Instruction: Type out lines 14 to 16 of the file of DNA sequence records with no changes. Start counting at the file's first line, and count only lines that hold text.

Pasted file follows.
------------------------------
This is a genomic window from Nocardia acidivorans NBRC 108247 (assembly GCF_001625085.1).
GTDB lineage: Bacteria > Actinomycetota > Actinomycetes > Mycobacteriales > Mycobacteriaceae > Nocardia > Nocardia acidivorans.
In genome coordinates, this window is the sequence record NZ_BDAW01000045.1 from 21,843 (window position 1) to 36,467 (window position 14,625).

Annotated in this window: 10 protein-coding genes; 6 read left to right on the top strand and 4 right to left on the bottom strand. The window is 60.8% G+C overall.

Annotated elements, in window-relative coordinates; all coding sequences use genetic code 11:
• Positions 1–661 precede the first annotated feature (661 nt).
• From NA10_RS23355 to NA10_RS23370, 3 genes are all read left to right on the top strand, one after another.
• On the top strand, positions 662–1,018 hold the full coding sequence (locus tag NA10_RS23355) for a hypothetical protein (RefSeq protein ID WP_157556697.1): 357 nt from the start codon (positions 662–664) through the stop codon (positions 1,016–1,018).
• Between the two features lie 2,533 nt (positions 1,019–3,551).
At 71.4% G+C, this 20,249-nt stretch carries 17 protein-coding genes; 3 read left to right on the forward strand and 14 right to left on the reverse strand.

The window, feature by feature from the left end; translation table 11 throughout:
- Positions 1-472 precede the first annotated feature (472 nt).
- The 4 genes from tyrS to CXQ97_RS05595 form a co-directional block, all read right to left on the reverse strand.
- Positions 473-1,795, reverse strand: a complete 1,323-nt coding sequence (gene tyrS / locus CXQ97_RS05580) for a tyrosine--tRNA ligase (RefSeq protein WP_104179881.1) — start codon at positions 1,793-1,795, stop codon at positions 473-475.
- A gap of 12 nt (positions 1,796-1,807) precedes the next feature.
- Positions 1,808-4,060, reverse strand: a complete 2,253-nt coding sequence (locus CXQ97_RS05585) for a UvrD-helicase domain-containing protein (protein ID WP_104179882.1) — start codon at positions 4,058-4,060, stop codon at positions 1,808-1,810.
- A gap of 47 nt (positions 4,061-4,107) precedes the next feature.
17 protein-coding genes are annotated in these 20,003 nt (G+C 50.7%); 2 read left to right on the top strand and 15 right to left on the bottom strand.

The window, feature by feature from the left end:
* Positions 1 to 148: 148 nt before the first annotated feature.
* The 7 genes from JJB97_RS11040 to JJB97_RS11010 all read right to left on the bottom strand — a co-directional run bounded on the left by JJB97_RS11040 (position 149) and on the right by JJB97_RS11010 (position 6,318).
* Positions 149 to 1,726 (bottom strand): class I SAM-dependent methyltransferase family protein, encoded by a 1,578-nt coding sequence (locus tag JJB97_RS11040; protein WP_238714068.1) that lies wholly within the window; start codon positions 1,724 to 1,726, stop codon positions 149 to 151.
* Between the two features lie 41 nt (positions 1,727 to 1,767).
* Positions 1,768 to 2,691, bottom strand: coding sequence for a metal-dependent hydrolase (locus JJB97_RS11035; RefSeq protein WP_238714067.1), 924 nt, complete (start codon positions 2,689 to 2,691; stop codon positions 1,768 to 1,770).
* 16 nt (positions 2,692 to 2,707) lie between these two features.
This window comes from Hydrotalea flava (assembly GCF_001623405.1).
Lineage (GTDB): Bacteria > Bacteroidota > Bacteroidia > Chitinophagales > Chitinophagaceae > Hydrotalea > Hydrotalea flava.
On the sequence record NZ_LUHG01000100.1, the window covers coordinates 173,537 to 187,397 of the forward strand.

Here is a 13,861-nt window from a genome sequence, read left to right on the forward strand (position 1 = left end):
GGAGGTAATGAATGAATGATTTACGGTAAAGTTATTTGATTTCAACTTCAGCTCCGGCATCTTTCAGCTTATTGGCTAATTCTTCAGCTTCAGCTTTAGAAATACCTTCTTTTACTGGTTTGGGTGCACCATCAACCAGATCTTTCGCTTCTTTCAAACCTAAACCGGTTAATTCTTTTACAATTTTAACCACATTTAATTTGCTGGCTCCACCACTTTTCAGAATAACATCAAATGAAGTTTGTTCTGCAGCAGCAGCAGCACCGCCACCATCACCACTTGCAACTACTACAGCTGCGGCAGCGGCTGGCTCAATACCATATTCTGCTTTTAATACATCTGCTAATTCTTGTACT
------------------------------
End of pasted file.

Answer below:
- Positions 473-1,795, reverse strand: a complete 1,323-nt coding sequence (gene tyrS / locus CXQ97_RS05580) for a tyrosine--tRNA ligase (RefSeq protein WP_104179881.1) — start codon at positions 1,793-1,795, stop codon at positions 473-475.
- A gap of 12 nt (positions 1,796-1,807) precedes the next feature.
- Positions 1,808-4,060, reverse strand: a complete 2,253-nt coding sequence (locus CXQ97_RS05585) for a UvrD-helicase domain-containing protein (protein ID WP_104179882.1) — start codon at positions 4,058-4,060, stop codon at positions 1,808-1,810.